In addition to this, students registered for this programme typically also have to pay for:

List of additional costs for this course
Printing and copyingWhere possible, coursework such as essays, projects and dissertations is likely to be submitted on line. However, there are some items where it is not possible to submit on line and students will be asked to provide a printed copy. The University printing costs are currently: A4 - 5p per side (black and white) or 25p per side (colour) A3 - 10p per side (black and white) or 50p per side (colour) Please note: Paper sizes not recognised by the printing devices will prompt you to select the size and then charge a minimum of 50p per black and white copy and a maximum of £1 per colour copy. You can pay for your printing by using the money loaders or by using print copy payment service by going to Please remember that we are unable to refund any credit that has not been used by the end of your course, so please consider this when topping up your printing/copy account You will be given a printing allowance of £1 per 7.5 ECTS FREN towards the costs of printing lecture handouts and/or practical scripts. The University Print Centre also offers a printing and copying service as well as a dissertation/binding service. Current printing and copying costs can be found here: They also provide a large format printing service, e.g. Academic posters. Details of current costs can be found here:£0.05-1.00

There will also be further costs for the following, not purchasable from the University:

StationeryYou will be expected to provide your own day-to-day stationery items, e.g. pens, pencils, notebooks, etc. Any specialist stationery items will be specified under the Additional Costs tab of the relevant module profile.
BooksWhere a module specifies core texts these should generally be available on the reserve list in the library. However due to demand, students may prefer to buy their own copies. These can be purchased from any source. Some modules suggest reading texts as optional background reading. The library may hold copies of such texts, or alternatively you may wish to purchase your own copies. Although not essential reading, you may benefit from the additional reading materials for the module.
EquipmentLaboratory equipment and materials: All laboratory equipment and materials are provided.
EquipmentIT: Computer discs or USB drives Students are expected to provide their own portable data storage device.
EquipmentIT: Software licenses All software is provided.
EquipmentIT: Hardware It is advisable that students provide their own laptop or personal computer, although shared facilities are available across the University campus.

In some cases you'll be able to choose modules (which may have different costs associated with that module) which will change the overall cost of a programme to you. Please also ensure you read the section on additional costs in the University’s Fees, Charges and Expenses Regulations in the University Calendar available at

A postgraduate degree from Humanities at Southampton offers you the wide and varied learning experience you should expect from a leading research university. We are committed to providing a relevant, modern and above all enjoyable experience which will ensure you graduate with the additional skills and understanding you need to start a career in any number of areas or to go on to further research.

How will you learn?

On a postgraduate taught programme teaching is led by academic staff, allowing you to engage with, and contribute to, the world-leading research carried out in Humanities at Southampton. You will complete a core programme of research skills development in tandem with a series of modules which you select according to your personal aims and objectives. Each programme offers a wide and fascinating range of modules related to our specialisms led by academics who are experts in their chosen fields of research and who wish to engage you with their experience.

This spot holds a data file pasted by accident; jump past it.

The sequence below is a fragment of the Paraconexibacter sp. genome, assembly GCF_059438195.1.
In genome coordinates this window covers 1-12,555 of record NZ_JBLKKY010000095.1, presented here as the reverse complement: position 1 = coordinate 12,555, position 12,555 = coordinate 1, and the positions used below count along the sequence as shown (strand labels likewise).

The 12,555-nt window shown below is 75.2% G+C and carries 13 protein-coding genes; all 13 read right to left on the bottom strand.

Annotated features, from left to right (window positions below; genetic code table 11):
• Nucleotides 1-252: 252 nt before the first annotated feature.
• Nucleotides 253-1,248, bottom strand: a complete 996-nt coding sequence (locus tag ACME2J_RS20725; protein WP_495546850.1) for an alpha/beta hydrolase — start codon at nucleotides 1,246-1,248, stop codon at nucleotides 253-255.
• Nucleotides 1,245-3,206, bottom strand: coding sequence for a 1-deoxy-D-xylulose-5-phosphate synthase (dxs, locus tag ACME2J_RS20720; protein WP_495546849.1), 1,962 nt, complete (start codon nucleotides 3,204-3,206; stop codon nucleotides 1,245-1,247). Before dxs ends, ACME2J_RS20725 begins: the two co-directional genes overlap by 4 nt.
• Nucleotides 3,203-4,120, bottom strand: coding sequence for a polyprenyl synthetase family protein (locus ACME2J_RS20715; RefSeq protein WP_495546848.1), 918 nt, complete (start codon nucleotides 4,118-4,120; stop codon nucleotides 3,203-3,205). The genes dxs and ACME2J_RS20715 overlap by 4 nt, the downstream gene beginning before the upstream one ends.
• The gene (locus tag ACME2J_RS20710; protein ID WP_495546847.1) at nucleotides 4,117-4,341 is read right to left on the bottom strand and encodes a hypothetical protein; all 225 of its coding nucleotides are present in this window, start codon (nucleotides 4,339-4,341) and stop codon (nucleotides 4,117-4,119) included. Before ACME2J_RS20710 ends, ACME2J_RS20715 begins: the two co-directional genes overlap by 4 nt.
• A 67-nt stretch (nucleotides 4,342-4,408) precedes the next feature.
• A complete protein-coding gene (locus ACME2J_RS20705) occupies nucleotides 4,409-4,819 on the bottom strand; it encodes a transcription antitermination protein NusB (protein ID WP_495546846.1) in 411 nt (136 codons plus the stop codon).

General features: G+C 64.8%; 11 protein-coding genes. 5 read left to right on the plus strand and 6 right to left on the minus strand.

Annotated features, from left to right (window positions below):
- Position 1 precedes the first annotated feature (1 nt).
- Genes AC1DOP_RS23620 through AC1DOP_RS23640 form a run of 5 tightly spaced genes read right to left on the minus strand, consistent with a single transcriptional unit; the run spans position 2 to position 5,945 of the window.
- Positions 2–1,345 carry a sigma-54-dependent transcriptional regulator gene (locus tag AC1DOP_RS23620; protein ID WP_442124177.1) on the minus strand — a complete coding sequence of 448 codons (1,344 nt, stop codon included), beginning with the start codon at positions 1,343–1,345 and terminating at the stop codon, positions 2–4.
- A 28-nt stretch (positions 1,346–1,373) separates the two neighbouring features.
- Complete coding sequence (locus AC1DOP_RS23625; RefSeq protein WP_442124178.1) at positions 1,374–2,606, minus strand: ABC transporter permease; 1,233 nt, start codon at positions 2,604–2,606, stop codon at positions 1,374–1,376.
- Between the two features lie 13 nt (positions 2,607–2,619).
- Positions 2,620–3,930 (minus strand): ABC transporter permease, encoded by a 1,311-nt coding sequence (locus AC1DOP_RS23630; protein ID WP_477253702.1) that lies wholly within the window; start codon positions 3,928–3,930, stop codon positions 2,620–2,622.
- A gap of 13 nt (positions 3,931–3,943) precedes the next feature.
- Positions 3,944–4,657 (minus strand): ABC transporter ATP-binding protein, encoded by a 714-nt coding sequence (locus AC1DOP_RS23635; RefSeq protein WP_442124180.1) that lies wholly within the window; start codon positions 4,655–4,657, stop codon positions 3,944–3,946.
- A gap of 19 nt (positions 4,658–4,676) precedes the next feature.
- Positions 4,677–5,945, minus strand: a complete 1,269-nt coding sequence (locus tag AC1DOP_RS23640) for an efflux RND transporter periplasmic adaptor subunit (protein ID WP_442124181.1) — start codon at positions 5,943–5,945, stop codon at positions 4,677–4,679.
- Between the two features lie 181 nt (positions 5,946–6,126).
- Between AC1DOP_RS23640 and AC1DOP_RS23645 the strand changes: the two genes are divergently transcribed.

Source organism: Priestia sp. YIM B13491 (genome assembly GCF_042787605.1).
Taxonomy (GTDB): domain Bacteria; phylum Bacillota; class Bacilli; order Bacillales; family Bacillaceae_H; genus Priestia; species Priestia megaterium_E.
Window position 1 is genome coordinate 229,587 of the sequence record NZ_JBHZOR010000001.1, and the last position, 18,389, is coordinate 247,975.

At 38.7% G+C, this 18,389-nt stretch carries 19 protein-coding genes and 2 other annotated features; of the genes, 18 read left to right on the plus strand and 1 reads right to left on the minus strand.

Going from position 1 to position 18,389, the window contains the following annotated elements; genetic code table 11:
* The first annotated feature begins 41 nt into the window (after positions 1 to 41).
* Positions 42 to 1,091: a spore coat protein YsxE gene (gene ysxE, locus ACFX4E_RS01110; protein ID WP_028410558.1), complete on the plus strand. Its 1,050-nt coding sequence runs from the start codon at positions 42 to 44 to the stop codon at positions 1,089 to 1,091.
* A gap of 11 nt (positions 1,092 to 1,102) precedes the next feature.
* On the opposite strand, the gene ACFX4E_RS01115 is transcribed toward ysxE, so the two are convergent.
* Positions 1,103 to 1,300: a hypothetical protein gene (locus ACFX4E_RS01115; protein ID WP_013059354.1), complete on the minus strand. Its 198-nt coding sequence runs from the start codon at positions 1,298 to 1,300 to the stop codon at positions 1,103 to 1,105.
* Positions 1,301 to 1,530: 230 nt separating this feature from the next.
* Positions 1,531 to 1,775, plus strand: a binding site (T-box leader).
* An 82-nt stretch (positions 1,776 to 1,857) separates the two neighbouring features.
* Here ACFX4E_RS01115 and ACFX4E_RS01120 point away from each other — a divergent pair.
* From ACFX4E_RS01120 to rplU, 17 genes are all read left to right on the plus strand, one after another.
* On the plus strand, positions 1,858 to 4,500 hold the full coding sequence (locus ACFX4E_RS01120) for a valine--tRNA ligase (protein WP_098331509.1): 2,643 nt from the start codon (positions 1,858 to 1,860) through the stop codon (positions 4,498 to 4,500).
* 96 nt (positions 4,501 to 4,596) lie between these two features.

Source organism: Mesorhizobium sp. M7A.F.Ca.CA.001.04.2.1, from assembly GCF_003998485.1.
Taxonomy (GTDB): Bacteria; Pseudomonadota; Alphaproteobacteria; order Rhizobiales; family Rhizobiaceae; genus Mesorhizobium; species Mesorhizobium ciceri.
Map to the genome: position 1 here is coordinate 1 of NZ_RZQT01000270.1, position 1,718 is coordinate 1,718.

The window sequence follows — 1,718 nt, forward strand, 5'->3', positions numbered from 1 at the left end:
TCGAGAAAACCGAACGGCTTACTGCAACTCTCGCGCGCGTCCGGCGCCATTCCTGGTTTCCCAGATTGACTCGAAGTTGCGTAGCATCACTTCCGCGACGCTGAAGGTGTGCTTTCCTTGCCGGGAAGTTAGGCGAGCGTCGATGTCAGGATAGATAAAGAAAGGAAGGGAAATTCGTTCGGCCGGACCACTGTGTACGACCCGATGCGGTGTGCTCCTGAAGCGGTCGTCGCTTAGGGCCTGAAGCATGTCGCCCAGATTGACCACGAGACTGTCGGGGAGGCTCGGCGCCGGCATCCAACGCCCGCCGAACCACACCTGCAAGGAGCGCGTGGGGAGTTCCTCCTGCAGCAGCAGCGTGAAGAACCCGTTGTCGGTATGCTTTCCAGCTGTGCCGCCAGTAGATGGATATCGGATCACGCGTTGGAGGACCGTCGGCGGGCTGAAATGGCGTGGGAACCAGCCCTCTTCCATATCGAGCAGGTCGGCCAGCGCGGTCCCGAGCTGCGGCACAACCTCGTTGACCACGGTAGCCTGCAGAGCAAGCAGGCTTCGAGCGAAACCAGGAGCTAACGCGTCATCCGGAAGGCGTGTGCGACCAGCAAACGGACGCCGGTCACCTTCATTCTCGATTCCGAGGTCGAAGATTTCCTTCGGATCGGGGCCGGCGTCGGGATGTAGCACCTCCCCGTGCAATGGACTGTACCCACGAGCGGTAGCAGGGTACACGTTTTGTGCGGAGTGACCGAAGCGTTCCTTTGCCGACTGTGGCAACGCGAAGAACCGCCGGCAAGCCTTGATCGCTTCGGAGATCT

In your second semester, you will take two specialised modules (known as ‘Individually Negotiated Topics'). In these sessions, you will meet with your tutor in small groups (of two-three students or even individually) once every two weeks, working through an agreed programme of study. While your tutor will provide guidance, with these small groups there is ample opportunity for the programme of study to be tailored to students' own particular interests; and, in this way, these modules allow you to explore in a structured way topics that fascinate you. Topics might include: Aesthetic Value, Aesthetics of the Environment, Art and Emotion, Contemporary Analytic Philosophy of Art, The Philosophy of Horror and Tragedy, Philosophy of Film, Philosophy of Music, Poetry and Philosophy in Plato and Aristotle, 18th Century British Aesthetics, Kant's Aesthetics, Schopenhauer's Aesthetics, Nietzsche's Aesthetics and Collingwood's Aesthetics. (Alternatively, you may choose from MA modules in other Humanities disciplines.)


You will be assessed through essays, presentations and seminar performance, which allow us to assess and provide feedback on the development of your capacity to interpret, analyse and criticise the philosophical texts, problems and positions under debate. Not only this but you will also be assessed through a dissertation over the summer. The 20,000 word dissertation is a core element in establishing the acquisition of appropriate skills and the application of research techniques. Your supervisor will be available to provide regular and supportive advice, guidance and feedback on your progress.

Professional development

A masters degree will enable you to further develop the key skills employers seek such as: time management; problem solving; team work; deadline and project management; cultural awareness; working independently; using your initiative; relationship-building; critical thinking and research analysis. Above all, you will learn to communicate your ideas and enthusiasm to a wide range of audiences.

Study locations

Avenue campus

Avenue campus

Only a few minutes walk from Highfield Campus, Avenue provides a purpo...Find out more